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Manitoba tops up climate resiliency funding, highlights major upgrades

Manitoba tops up climate resiliency funding, highlights major upgrades

WINNIPEG — Officials in Manitoba are committing $33 million towards damage prevention and climate resiliency projects to support municipalities across the province. The money is an additional 10 per cent top up to existing funds.

“As part of the damage prevention and climate resiliency measures we announced last November, we have identified several local priority projects that will provide greater protection to Manitobans,” said Premier Brian Pallister in a press release. “Investing in a flood-proof route from Winnipeg to the United States border and six shovel-ready projects are additional steps our government is taking to help rebuild Manitoba’s economy and support our municipalities through the COVID-19 pandemic.”

One of the key projects the province is working on is an alternate route for commercial traffic in southern Manitoba when Provincial Trunk Highway (PTH) 75 is impacted by flooding.

The province intends to invest $16 million to convert Provincial Road 246 from gravel to asphalt from PTH 23 near Morris to PR 205 near Aubigny, which will allow traffic to be rerouted around sections of PTH 75 that are most vulnerable to closure.

“Creating a safe, flood-proof route as an alternative to PTH 75 means Manitoba can stay open for business in times of high water and keep goods moving from the United States,” said Pallister. “The continued flow of commercial traffic along the north-south corridor is critical to Manitoba’s economy, and by making careful, financially responsible decisions, we can ensure these goods continue to make their way to market.” 

Since the mid 1990s, PTH 75 has been closed at least once every four years for an average of 24 days, the premier noted. The upgrades will construct a flood-proof road from the United States border at Emerson to CentrePort Canada in Winnipeg.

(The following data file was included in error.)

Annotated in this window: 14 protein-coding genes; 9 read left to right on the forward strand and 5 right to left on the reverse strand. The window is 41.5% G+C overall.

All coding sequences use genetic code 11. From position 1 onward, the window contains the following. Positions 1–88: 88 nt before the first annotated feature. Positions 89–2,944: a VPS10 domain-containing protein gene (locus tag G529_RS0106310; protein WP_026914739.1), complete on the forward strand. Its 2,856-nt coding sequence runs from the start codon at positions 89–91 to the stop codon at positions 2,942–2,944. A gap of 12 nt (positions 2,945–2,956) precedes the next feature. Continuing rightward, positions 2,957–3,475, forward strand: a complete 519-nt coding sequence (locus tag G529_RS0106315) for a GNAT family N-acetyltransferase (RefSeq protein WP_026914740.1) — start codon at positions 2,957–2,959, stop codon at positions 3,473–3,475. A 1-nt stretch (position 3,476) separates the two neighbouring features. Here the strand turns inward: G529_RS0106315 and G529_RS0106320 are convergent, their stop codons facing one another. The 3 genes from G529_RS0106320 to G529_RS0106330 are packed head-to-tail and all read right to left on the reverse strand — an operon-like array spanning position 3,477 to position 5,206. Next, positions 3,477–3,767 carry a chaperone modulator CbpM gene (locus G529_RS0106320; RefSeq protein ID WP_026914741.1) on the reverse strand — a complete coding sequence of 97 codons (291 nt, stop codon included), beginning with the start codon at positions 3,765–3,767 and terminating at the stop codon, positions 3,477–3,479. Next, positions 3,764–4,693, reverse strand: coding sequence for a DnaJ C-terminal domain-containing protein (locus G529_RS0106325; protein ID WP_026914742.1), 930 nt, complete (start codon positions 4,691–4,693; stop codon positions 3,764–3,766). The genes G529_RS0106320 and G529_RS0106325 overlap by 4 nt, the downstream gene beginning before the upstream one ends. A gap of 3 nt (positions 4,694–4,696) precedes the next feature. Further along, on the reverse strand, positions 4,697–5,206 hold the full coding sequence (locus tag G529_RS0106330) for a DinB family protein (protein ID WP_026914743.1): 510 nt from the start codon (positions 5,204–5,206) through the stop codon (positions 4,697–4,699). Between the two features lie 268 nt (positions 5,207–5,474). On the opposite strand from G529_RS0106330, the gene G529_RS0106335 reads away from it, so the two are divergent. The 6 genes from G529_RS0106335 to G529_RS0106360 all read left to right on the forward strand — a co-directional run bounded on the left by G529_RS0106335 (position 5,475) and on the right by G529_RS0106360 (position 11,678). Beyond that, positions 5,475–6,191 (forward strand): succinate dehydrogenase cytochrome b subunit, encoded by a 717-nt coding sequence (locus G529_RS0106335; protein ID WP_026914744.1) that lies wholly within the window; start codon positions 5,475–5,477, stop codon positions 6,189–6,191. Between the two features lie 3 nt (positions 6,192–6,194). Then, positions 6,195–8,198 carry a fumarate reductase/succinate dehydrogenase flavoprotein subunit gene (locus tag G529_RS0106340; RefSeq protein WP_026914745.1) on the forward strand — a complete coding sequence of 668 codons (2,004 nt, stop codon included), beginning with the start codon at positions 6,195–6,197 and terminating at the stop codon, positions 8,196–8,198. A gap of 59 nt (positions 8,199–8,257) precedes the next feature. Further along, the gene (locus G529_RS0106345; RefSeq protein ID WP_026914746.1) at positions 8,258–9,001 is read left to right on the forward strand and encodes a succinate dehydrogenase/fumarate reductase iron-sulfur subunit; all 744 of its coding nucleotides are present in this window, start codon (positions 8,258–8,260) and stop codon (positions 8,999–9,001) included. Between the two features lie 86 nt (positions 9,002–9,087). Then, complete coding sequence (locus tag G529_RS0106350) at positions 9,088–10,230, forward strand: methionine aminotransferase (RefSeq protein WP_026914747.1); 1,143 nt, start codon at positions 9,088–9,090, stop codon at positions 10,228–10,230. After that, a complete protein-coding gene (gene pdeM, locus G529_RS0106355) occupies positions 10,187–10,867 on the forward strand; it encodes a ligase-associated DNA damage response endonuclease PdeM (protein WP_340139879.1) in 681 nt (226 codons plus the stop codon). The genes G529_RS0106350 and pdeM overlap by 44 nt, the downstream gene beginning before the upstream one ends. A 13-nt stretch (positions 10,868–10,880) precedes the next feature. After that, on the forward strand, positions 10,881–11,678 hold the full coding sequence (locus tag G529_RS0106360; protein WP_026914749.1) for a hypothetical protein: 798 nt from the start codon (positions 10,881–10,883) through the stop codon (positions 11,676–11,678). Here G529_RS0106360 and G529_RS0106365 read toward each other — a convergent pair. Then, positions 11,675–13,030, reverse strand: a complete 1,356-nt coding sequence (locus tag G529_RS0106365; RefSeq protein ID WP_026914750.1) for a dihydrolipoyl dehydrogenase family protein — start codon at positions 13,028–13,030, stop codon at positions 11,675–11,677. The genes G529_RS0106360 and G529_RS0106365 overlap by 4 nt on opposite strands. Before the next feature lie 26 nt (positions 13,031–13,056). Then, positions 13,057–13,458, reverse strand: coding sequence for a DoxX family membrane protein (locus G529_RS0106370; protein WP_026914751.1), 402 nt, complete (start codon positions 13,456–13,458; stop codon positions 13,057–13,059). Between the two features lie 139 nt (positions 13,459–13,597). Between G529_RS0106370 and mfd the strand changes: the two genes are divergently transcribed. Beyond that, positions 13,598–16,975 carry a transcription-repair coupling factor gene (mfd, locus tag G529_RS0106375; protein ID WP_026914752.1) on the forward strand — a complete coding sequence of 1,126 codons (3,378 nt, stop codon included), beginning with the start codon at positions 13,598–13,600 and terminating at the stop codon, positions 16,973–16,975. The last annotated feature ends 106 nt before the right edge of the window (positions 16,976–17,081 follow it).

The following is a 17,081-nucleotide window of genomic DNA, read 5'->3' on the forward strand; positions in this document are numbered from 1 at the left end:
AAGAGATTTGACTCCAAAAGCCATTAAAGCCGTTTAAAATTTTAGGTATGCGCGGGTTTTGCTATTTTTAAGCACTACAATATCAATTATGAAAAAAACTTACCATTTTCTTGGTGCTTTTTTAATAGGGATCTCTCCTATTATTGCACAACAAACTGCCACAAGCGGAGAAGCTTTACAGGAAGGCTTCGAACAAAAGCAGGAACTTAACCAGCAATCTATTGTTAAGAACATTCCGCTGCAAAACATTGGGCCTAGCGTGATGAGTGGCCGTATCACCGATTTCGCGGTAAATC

The premier also announced and extra $17 million investment for six climate resiliency projects:

  • Rural Municipality (RM) of Montcalm – St. Mary’s Road improvement project; 
  • RM of Rhineland – GNS east pump house expansion;
  • St. Pierre-Jolys – berm construction;
  • RM of Wallace – Woodworth – Elkhorn lagoon and lift station upgrade;
  • RM of Wallace – Woodworth – Kenton supply wells generator backup; and
  • Altona – downtown drainage upgrade project.

“The province is funding 100 per cent of these projects to help support the long-term sustainability of our communities and it is an additional way we are helping municipal governments weather the storm from the pandemic,” Pallister said. “These projects build on previous commitments to municipalities including our recent announcement of $10 million in Building Sustainable Communities grants to support 344 projects for community development projects and nearly doubling this year’s investment in Green Team projects.”

The $33-million commitment is part of the province’s one-time capital investment in damage prevention and climate resiliency measures announced in November 2019. Officials continue to receive feedback from stakeholders to identify key projects in the capital region. More projects will be announced in the coming months, the premier added.

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